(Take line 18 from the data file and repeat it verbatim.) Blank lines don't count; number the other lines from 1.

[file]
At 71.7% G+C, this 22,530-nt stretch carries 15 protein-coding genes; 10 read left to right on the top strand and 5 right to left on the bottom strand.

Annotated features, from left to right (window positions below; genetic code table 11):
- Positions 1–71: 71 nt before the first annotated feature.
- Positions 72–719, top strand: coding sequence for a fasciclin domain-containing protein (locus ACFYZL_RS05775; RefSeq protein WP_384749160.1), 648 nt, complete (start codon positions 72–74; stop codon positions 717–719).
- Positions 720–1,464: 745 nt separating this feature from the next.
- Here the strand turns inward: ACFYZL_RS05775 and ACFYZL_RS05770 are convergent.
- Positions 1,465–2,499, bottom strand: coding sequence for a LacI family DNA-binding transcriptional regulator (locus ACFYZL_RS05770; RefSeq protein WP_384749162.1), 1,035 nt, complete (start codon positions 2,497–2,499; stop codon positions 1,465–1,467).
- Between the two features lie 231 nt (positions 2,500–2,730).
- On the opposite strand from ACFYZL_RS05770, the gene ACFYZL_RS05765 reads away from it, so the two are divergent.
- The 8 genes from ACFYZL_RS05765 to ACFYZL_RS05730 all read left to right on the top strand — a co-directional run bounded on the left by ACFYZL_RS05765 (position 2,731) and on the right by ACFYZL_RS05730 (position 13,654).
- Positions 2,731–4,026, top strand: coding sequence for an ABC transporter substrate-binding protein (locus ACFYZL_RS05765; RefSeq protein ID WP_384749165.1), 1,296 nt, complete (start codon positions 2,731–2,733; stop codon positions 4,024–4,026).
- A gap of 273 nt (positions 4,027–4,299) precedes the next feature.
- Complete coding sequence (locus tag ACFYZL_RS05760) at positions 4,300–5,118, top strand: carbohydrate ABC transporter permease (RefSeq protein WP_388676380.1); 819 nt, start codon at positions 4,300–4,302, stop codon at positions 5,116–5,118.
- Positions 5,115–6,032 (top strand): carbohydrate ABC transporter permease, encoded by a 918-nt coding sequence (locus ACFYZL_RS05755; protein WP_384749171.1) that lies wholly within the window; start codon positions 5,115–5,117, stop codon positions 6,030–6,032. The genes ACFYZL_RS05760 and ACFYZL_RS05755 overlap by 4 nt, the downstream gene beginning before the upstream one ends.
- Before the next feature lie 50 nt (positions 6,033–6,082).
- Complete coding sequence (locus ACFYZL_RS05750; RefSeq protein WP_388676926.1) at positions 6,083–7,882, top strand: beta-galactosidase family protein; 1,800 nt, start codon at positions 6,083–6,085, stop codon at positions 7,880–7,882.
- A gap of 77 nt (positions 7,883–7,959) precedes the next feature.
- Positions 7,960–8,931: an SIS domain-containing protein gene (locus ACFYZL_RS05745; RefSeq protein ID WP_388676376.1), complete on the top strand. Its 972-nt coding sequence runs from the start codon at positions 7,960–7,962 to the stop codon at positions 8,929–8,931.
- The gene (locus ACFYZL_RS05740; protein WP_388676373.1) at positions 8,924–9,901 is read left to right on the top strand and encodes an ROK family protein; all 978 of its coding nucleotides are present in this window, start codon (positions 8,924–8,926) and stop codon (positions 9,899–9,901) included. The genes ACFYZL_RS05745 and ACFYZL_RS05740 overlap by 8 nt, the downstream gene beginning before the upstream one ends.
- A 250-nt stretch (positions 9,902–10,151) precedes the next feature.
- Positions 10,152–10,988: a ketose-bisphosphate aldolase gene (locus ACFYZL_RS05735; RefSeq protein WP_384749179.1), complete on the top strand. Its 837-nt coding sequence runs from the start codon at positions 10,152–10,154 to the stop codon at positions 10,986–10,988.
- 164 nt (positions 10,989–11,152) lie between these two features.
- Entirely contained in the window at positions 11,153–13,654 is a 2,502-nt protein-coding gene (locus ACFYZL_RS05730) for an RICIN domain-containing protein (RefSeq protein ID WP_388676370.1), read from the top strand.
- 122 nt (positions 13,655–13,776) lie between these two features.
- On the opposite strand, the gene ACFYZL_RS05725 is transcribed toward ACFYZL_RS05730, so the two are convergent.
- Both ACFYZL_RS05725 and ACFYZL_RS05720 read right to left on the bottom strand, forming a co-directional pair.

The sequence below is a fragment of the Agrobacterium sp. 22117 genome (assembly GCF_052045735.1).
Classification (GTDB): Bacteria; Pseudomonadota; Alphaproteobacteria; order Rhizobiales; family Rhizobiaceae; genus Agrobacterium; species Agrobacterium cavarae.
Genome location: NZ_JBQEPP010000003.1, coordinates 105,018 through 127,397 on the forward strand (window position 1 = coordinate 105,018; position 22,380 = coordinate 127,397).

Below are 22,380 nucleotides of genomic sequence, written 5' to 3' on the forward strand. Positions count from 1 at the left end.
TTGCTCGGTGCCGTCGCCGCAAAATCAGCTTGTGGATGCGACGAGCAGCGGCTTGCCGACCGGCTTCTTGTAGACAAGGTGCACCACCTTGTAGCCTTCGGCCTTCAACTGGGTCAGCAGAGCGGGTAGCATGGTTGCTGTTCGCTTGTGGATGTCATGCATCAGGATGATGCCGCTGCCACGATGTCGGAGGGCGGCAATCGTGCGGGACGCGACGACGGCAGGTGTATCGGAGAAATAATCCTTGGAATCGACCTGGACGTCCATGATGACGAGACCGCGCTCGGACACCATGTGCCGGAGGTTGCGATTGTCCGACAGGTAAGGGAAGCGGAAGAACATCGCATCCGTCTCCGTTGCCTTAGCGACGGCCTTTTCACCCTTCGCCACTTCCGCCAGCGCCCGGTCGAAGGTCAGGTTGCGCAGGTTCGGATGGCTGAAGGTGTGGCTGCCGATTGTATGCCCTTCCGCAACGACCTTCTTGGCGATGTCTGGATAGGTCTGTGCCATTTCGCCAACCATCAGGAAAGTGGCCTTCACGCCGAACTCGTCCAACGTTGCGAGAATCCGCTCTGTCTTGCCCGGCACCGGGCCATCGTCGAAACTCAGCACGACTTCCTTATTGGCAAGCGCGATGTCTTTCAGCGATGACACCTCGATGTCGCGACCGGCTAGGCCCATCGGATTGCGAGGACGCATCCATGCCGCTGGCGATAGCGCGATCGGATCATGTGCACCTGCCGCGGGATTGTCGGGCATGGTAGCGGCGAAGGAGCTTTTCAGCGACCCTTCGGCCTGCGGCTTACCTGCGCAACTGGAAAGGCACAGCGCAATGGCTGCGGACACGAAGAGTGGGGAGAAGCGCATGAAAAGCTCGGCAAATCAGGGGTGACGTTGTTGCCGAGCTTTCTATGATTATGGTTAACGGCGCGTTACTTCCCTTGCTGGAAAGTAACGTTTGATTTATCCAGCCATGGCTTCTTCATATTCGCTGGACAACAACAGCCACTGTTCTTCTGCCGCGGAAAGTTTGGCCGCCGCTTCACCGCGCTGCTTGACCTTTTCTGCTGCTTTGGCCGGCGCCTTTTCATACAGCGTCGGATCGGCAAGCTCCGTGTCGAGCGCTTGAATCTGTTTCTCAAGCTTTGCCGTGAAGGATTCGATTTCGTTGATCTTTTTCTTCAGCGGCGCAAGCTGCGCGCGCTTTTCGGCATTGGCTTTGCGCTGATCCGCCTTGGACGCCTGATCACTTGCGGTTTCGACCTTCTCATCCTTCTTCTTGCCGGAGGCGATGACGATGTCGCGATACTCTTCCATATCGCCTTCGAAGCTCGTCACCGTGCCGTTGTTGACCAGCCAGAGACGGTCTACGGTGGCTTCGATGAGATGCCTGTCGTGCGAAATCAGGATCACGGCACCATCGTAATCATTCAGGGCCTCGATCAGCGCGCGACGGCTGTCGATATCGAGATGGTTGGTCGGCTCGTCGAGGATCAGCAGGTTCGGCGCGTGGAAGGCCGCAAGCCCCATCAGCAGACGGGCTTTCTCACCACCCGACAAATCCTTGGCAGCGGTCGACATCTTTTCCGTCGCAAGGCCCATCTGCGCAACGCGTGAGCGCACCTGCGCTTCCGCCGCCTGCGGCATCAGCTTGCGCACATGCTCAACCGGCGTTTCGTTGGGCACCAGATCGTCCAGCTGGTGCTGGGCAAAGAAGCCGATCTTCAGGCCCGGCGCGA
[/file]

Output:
- Positions 7,960–8,931: an SIS domain-containing protein gene (locus ACFYZL_RS05745; RefSeq protein ID WP_388676376.1), complete on the top strand. Its 972-nt coding sequence runs from the start codon at positions 7,960–7,962 to the stop codon at positions 8,929–8,931.